How did your career influence the way you raised your boys?
My sons grew up with a model of marriage where little was considered a “man’s” or “woman’s” job. They saw a mom and dad support one another both at home and in work. They saw that their dad had more career flexibility because their mom’s work also provided an income. My older son said to me the other day that he was worried that if he married a woman who didn’t want to work, he’d feel pressure to get a job more about income than about his passion. So I think he saw the advantage of two careers.
My younger son has many of my same talents and interests. My work helped him imagine how he might use his writing and design abilities in publishing or other fields.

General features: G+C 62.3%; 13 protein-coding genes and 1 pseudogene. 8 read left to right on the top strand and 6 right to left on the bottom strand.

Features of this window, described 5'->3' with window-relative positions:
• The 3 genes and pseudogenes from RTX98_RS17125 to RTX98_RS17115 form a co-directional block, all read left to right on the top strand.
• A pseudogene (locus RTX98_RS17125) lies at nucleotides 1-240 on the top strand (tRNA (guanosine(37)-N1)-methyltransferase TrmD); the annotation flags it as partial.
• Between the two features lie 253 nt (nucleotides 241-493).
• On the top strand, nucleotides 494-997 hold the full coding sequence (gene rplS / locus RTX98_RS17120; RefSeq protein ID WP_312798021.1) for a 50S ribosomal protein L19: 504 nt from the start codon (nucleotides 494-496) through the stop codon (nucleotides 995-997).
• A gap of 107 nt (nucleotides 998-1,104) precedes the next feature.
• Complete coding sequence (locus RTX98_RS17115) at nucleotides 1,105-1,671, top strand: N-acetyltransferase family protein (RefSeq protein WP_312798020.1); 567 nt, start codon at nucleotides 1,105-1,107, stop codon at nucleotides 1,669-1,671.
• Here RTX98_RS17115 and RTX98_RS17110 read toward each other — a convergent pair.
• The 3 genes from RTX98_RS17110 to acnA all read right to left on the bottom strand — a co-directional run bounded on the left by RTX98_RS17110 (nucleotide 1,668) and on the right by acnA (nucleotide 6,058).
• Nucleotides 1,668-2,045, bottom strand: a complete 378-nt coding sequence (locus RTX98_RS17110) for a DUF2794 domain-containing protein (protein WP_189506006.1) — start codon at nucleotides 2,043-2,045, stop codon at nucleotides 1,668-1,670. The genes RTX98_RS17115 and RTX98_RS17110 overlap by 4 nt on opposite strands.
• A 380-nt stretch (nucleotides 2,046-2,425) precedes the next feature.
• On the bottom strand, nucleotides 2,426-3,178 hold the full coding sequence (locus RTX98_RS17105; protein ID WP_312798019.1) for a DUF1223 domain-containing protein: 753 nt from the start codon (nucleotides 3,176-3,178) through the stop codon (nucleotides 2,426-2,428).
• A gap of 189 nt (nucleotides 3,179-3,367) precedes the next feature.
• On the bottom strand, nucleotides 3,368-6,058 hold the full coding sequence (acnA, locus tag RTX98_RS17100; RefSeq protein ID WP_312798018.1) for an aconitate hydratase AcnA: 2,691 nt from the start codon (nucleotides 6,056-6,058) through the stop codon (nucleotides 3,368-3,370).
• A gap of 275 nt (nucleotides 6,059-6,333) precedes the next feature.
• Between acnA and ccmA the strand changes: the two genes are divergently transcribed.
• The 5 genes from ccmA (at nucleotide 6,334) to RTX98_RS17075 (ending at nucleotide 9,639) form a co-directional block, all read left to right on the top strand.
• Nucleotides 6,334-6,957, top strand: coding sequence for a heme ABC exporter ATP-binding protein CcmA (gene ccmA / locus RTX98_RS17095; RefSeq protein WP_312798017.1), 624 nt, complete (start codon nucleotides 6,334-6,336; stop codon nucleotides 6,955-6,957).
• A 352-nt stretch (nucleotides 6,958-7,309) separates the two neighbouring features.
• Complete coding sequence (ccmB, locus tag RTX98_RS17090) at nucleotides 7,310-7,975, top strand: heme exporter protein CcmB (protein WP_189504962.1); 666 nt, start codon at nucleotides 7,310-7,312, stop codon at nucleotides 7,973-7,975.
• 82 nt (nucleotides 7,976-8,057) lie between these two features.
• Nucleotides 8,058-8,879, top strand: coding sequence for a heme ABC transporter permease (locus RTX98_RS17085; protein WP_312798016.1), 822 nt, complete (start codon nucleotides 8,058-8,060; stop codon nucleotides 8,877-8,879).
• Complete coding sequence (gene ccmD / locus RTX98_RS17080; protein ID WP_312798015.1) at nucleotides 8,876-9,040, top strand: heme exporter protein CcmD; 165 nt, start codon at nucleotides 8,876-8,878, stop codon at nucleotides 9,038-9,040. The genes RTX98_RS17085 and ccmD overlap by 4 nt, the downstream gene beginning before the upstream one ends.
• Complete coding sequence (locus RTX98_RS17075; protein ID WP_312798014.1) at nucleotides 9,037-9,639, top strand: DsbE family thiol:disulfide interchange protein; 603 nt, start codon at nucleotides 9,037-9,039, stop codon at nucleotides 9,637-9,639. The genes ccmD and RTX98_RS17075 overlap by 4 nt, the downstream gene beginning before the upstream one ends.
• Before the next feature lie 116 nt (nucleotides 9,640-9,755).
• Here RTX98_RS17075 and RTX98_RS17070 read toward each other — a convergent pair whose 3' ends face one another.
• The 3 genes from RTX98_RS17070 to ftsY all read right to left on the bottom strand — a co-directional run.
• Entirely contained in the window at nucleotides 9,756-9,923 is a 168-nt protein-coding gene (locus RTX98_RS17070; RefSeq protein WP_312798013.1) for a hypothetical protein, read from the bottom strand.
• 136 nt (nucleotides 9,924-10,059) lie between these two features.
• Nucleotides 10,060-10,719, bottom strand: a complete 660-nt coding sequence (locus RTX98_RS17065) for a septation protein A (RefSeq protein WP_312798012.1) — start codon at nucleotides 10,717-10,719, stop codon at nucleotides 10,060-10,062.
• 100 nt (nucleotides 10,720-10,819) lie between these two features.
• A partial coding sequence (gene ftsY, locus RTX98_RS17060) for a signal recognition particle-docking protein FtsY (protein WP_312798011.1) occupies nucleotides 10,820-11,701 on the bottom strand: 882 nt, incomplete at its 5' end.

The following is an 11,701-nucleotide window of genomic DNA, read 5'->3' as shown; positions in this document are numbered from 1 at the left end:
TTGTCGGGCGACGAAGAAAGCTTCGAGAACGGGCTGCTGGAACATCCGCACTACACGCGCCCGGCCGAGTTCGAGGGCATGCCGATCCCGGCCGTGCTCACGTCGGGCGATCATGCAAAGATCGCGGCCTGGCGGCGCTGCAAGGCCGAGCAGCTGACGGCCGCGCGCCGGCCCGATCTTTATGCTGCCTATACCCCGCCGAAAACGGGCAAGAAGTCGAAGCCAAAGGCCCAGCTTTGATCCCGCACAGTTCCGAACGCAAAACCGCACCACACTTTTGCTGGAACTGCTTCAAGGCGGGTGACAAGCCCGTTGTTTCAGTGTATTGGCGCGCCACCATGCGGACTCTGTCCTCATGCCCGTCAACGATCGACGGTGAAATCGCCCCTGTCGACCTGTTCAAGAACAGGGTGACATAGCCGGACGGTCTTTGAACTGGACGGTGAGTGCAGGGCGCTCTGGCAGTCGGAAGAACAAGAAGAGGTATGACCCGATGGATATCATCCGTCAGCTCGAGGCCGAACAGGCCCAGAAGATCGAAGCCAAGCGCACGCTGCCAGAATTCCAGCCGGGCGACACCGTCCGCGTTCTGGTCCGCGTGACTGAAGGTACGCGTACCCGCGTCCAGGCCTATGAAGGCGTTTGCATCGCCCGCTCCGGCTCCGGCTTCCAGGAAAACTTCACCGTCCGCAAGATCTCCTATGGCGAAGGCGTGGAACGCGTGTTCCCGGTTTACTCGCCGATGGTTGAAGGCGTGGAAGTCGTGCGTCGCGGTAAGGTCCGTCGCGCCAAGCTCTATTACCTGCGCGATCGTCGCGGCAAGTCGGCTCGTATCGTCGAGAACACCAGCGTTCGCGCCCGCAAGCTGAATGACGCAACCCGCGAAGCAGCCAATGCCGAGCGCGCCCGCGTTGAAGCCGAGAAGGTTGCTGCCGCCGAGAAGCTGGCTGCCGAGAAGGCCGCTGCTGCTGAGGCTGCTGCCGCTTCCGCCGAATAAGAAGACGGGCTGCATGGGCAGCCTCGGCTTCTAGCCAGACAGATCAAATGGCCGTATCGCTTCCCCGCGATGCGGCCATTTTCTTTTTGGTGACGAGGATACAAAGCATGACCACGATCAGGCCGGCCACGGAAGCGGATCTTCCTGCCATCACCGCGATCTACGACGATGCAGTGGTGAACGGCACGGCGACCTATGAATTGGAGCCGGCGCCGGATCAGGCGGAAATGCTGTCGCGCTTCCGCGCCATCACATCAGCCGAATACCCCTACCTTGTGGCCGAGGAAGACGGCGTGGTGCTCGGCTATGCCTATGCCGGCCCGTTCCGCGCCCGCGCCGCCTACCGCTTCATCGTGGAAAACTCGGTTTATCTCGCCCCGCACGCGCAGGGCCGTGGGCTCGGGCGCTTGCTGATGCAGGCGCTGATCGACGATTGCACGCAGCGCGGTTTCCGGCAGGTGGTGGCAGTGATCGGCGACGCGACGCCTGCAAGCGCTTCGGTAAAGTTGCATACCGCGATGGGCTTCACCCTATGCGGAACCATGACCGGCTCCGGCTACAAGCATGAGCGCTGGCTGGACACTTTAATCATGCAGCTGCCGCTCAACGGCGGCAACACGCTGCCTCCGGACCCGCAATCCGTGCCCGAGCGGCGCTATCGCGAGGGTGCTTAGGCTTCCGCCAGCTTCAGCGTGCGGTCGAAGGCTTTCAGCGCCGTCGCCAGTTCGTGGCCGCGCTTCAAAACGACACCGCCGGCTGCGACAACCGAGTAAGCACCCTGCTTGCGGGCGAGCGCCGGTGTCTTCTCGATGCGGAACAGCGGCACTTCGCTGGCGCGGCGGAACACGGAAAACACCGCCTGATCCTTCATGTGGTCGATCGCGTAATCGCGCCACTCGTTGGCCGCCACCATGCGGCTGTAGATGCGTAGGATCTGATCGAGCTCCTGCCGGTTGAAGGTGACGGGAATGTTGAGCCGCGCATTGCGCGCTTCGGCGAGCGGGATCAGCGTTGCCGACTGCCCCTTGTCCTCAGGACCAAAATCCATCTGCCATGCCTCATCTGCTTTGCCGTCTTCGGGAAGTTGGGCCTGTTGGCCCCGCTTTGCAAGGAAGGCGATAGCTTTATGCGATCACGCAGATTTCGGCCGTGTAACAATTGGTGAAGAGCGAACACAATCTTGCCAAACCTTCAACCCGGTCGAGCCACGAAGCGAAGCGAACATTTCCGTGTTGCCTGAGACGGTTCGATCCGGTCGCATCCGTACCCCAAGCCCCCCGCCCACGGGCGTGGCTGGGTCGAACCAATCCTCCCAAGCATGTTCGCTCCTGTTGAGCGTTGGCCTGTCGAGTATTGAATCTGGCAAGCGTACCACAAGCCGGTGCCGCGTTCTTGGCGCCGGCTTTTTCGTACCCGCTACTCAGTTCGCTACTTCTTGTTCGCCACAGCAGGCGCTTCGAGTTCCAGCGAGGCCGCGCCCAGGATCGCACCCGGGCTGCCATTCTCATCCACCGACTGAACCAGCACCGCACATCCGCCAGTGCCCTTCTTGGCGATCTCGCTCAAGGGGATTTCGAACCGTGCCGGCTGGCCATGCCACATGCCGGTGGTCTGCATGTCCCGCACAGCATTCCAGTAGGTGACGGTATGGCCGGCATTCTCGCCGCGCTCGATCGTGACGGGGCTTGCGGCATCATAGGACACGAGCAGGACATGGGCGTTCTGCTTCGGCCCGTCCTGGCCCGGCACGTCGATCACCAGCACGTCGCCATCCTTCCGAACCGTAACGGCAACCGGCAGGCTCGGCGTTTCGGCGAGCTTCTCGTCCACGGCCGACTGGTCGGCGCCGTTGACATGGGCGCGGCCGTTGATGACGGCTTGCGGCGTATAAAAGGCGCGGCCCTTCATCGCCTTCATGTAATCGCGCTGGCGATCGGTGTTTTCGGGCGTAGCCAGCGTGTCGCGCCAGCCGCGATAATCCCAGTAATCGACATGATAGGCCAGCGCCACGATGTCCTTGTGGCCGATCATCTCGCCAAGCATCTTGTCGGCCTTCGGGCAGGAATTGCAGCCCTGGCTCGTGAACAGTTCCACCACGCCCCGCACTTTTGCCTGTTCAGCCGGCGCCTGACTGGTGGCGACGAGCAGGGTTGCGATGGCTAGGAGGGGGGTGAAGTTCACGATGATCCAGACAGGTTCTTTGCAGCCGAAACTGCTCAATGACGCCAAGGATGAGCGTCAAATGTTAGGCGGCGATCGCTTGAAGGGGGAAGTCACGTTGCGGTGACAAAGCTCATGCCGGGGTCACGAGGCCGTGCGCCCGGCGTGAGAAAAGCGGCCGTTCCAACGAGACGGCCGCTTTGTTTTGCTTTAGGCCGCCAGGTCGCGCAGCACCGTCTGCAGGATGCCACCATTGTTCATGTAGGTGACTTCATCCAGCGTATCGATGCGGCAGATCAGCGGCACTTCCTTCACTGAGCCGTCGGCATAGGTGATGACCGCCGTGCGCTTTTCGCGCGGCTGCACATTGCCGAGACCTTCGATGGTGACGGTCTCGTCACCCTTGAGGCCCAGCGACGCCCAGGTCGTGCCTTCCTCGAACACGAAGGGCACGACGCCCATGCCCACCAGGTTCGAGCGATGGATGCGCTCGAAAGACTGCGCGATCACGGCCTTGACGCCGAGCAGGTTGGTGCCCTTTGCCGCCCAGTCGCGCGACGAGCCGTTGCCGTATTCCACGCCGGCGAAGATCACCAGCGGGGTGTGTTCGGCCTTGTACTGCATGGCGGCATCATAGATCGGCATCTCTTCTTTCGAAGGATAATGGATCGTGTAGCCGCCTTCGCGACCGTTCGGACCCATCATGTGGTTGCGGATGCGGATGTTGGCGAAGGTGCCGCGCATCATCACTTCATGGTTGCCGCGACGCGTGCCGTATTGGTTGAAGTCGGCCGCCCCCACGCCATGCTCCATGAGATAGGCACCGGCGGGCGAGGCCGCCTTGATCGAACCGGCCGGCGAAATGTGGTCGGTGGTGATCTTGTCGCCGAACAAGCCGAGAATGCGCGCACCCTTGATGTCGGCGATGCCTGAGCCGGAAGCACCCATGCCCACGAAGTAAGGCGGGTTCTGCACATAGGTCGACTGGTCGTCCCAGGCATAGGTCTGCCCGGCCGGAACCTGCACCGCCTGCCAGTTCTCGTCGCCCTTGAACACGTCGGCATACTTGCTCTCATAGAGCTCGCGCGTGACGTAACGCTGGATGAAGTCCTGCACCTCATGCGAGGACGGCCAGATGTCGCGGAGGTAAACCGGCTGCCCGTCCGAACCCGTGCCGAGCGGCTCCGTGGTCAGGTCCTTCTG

Also because I wasn’t there all the time, both boys grew up to be pretty good at handling things and being independent. My older son learned to cook, and I even paid him to clean the house one summer. He’s proud of his skills.
Did you wrestle with doubt in those years—or should I ask how the last years of your life affected your faith?
Faith is not something that we get down once and for all and just pull out when we need it. The faith I had as a young woman was greatly tested when I lost a baby and a close friend and then my father all in a short time. My faith now is more able to accept tragedy and to recognize that it’s not all about me. I am more inclined now to accept that I will never understand it and to be content in trusting God. I don’t need nearly as many answers.
Over the last few years, I think God has been giving me a time to re-focus and come to grips with some things that I lacked time or inclination to face when I was younger. I don’t want to live the second half of my life in denial—that means getting to the bottom of some habits and tendencies that were once comfortable.
Would you say that men and women take on midlife differently?